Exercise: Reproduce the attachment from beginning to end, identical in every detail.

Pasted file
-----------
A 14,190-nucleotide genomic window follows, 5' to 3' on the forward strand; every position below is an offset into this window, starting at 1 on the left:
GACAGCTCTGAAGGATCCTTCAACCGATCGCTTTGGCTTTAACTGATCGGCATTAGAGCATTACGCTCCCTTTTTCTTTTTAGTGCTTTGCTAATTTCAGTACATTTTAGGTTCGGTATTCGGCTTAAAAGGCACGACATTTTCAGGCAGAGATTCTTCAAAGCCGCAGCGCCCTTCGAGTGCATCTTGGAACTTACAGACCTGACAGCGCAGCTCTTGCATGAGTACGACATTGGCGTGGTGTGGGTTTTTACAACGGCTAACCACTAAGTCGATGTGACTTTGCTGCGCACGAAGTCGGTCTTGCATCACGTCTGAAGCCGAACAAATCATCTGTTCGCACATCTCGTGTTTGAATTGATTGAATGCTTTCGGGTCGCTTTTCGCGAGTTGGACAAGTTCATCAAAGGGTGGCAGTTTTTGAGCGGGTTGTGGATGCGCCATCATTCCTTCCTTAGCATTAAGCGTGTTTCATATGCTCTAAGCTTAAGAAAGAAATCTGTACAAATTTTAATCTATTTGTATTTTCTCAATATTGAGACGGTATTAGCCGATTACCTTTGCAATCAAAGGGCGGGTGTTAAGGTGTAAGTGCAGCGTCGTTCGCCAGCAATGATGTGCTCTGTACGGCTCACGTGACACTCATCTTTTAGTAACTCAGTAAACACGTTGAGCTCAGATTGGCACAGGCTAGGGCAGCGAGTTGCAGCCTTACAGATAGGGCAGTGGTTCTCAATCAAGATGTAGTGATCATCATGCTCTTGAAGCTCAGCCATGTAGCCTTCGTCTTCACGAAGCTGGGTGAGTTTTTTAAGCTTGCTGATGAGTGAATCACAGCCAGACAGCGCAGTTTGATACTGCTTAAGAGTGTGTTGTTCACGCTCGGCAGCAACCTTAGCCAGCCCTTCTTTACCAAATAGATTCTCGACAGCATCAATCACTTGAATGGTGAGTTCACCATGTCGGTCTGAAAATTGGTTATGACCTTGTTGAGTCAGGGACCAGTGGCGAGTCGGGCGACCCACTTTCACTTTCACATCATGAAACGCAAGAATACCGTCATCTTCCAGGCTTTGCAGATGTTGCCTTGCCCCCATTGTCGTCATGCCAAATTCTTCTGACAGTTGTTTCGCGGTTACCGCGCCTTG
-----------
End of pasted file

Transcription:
A 14,190-nucleotide genomic window follows, 5' to 3' on the forward strand; every position below is an offset into this window, starting at 1 on the left:
GACAGCTCTGAAGGATCCTTCAACCGATCGCTTTGGCTTTAACTGATCGGCATTAGAGCATTACGCTCCCTTTTTCTTTTTAGTGCTTTGCTAATTTCAGTACATTTTAGGTTCGGTATTCGGCTTAAAAGGCACGACATTTTCAGGCAGAGATTCTTCAAAGCCGCAGCGCCCTTCGAGTGCATCTTGGAACTTACAGACCTGACAGCGCAGCTCTTGCATGAGTACGACATTGGCGTGGTGTGGGTTTTTACAACGGCTAACCACTAAGTCGATGTGACTTTGCTGCGCACGAAGTCGGTCTTGCATCACGTCTGAAGCCGAACAAATCATCTGTTCGCACATCTCGTGTTTGAATTGATTGAATGCTTTCGGGTCGCTTTTCGCGAGTTGGACAAGTTCATCAAAGGGTGGCAGTTTTTGAGCGGGTTGTGGATGCGCCATCATTCCTTCCTTAGCATTAAGCGTGTTTCATATGCTCTAAGCTTAAGAAAGAAATCTGTACAAATTTTAATCTATTTGTATTTTCTCAATATTGAGACGGTATTAGCCGATTACCTTTGCAATCAAAGGGCGGGTGTTAAGGTGTAAGTGCAGCGTCGTTCGCCAGCAATGATGTGCTCTGTACGGCTCACGTGACACTCATCTTTTAGTAACTCAGTAAACACGTTGAGCTCAGATTGGCACAGGCTAGGGCAGCGAGTTGCAGCCTTACAGATAGGGCAGTGGTTCTCAATCAAGATGTAGTGATCATCATGCTCTTGAAGCTCAGCCATGTAGCCTTCGTCTTCACGAAGCTGGGTGAGTTTTTTAAGCTTGCTGATGAGTGAATCACAGCCAGACAGCGCAGTTTGATACTGCTTAAGAGTGTGTTGTTCACGCTCGGCAGCAACCTTAGCCAGCCCTTCTTTACCAAATAGATTCTCGACAGCATCAATCACTTGAATGGTGAGTTCACCATGTCGGTCTGAAAATTGGTTATGACCTTGTTGAGTCAGGGACCAGTGGCGAGTCGGGCGACCCACTTTCACTTTCACATCATGAAACGCAAGAATACCGTCATCTTCCAGGCTTTGCAGATGTTGCCTTGCCCCCATTGTCGTCATGCCAAATTCTTCTGACAGTTGTTTCGCGGTTACCGCGCCTTG